What Effect will the Purchase of a Property have on my Benefits

For many tenants, housing benefit will be available to help with the rent but this will no longer be available to help with the mortgage payments. As an alternative, it may be possible to claim income support - more information should be obtained from the Benefits Agency.

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Getting Started with the Right to Buy

The very first thing that a tenant who wishes to apply for their right to buy should do is to ask their current landlord for a RTB1 form. This must be supplied by the landlord free of charge and if your landlord is not able to produce the form, it can be obtained from the Office of the Deputy Prime Minister. Pay careful attention to the detailed information required on this form, as it is the contents of this RTBI form that allows the landlord to calculate whether you are eligible for the right to buy scheme and, if so, what level of discount you will be entitled to as a percentage of the value of the property.

Landlords Response

The landlord will have to send you a RTB2 response form telling you whether you have the right to buy and to what percentage discount you are entitled. If you disagree with the response, you can appeal. Within twelve weeks of you submitting your RTB1 form, your landlord will give you a Section 125 Notice. As part of this notice, you will be told:

Valuation

If you do not agree with the valuations made by the landlord as part of the Section 125 Notice, you are able to apply to the district valuer, within 3 months of the notice being served. Remember, the district valuer's decision will be final and you will be bound by this, even if it is higher than the valuation on the Section 125 Notice.

The Next Steps

Having received your Section 125 Offer Notice, you will then have 12 weeks in which to inform your landlord of what you intend to do. Failure to notify your landlord of your desire to continue with the purchase may mean that you lose your right and have to begin the process again.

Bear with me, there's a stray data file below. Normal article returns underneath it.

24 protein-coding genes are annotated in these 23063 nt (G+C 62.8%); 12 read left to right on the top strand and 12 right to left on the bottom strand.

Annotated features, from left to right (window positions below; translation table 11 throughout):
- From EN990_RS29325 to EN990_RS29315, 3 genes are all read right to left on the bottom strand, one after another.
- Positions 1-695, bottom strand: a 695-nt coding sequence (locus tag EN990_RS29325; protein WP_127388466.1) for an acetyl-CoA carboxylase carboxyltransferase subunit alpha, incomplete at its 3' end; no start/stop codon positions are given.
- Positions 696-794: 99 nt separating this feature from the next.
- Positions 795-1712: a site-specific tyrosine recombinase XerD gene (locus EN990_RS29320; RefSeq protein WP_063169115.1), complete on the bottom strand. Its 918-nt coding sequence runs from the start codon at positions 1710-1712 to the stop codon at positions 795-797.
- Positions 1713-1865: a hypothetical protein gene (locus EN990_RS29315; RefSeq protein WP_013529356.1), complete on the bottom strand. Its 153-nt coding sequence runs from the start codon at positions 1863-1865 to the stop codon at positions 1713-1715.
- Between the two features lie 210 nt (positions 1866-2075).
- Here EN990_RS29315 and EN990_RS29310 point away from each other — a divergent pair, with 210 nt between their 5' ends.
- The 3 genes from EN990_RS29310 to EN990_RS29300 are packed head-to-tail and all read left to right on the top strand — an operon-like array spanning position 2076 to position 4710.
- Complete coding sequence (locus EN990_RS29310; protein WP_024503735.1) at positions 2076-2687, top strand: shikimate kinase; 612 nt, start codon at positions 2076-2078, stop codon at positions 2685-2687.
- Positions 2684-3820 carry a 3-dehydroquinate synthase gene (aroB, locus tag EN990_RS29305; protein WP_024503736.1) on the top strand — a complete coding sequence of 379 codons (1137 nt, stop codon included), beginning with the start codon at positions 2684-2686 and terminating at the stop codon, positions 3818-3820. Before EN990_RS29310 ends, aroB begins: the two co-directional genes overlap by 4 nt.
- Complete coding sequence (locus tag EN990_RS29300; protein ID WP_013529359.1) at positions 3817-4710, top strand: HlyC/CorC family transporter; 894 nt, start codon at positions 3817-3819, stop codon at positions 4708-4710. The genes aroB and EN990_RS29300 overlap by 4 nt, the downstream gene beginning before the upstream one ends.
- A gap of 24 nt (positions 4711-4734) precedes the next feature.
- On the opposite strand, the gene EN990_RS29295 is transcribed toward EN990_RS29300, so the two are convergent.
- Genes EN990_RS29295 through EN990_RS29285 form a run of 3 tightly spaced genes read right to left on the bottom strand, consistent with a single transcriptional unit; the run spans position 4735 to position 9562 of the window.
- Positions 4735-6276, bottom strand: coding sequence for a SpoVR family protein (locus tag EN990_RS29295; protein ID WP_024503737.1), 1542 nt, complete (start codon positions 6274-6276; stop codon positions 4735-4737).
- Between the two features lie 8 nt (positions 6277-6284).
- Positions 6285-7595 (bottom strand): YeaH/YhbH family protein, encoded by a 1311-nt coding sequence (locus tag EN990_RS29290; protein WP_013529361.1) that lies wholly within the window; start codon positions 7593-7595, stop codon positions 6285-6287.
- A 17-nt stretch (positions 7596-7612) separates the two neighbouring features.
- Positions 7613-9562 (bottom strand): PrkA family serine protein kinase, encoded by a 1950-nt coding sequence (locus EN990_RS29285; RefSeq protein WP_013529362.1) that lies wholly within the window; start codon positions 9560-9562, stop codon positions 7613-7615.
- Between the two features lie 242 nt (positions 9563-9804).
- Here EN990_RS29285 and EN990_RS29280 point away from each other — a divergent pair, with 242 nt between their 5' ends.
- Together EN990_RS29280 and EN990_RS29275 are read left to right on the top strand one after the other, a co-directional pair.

When you accept the Section 125 Offer Notice, you are NOT legally obliged to purchase the property, so even if you do not have a mortgage in place at this stage, it is worth returning the acceptance anyway, as Councils usually take a while to process the applications. Whilst they are preparing their legal documentation, you can sort out your mortgage through a specialist broker, who will guide you through the process thereon.

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Future Implications

Once the right to buy has been exercised, there are still issues that need to be considered, on an ongoing basis. As well as the additional costs of owning a property such as council tax, water, repairs and maintenance, there are additional issues of which right to buy candidates should be aware, such as the repayment of the discount, if the property is resold within a set period of time.

How Long after Purchase does the Repayment Period Last

Anyone who exercised their right to buy before 18 January 2005, has a discount repayment period that lasts 3 years. If the right to buy has been exercised on or after 18 January 2005, then the discount repayment period lasts for 5 years.

Right to Buy Repayments

For those who purchased their property before 18 January 2005, the period in which a repayment of discount would be initiated if the property were to be sold is 3 years. During this time, the amount of the discount that has to be repaid will be reduced, as time goes on. If the property is sold within the first year of the right to buy being exercised, then the entire amount of the discount will have to be repaid. If it is sold in the second year, then two thirds of the discount amount is repayable. If it is sold in the third year, then a third of the discount payment will have to be repaid.

For anyone who has exercised their right to buy, on or after 18 January 2005, if the property is sold within 5 years, at least some of the discount will have to be repaid. If the property is sold in the first year, then the entire amount of the discount is repayable, in the second year four fifths will be repayable, in the third year three fifths will be repayable, in the fourth year two fifths will be due and in the fifth year one fifth of the discount will have to be paid back, if the property is sold.

There is an added catch, in that the discount percentage will apply to the resale value and not the amount at which the property was originally valued. For example, if the property was purchased for £200,000 with a 20 percent discount and the property was sold in the first year for £300,000 then the total discount percentage of 20 percent is due, which in this case would be £60,000 (20 percent of £300,000).

Your home may be repossessed if you do not keep up repayments on your mortgage